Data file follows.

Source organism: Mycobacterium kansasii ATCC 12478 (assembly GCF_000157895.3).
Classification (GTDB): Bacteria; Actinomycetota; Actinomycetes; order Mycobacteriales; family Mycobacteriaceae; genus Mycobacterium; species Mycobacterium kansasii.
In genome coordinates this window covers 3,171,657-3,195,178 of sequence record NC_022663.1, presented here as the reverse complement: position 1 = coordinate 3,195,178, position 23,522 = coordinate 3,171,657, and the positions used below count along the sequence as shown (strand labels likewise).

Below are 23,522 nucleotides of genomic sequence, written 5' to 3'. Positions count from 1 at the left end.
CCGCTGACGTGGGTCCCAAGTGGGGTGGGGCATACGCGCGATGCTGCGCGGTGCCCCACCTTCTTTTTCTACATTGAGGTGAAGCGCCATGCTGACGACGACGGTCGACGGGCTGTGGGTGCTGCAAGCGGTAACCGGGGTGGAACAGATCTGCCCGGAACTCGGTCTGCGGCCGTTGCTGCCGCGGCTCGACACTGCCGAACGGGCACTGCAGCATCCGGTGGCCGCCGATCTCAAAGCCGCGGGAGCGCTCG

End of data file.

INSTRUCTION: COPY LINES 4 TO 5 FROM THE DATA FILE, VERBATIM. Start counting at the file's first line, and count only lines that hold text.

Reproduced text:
Below are 23,522 nucleotides of genomic sequence, written 5' to 3'. Positions count from 1 at the left end.
CCGCTGACGTGGGTCCCAAGTGGGGTGGGGCATACGCGCGATGCTGCGCGGTGCCCCACCTTCTTTTTCTACATTGAGGTGAAGCGCCATGCTGACGACGACGGTCGACGGGCTGTGGGTGCTGCAAGCGGTAACCGGGGTGGAACAGATCTGCCCGGAACTCGGTCTGCGGCCGTTGCTGCCGCGGCTCGACACTGCCGAACGGGCACTGCAGCATCCGGTGGCCGCCGATCTCAAAGCCGCGGGAGCGCTCG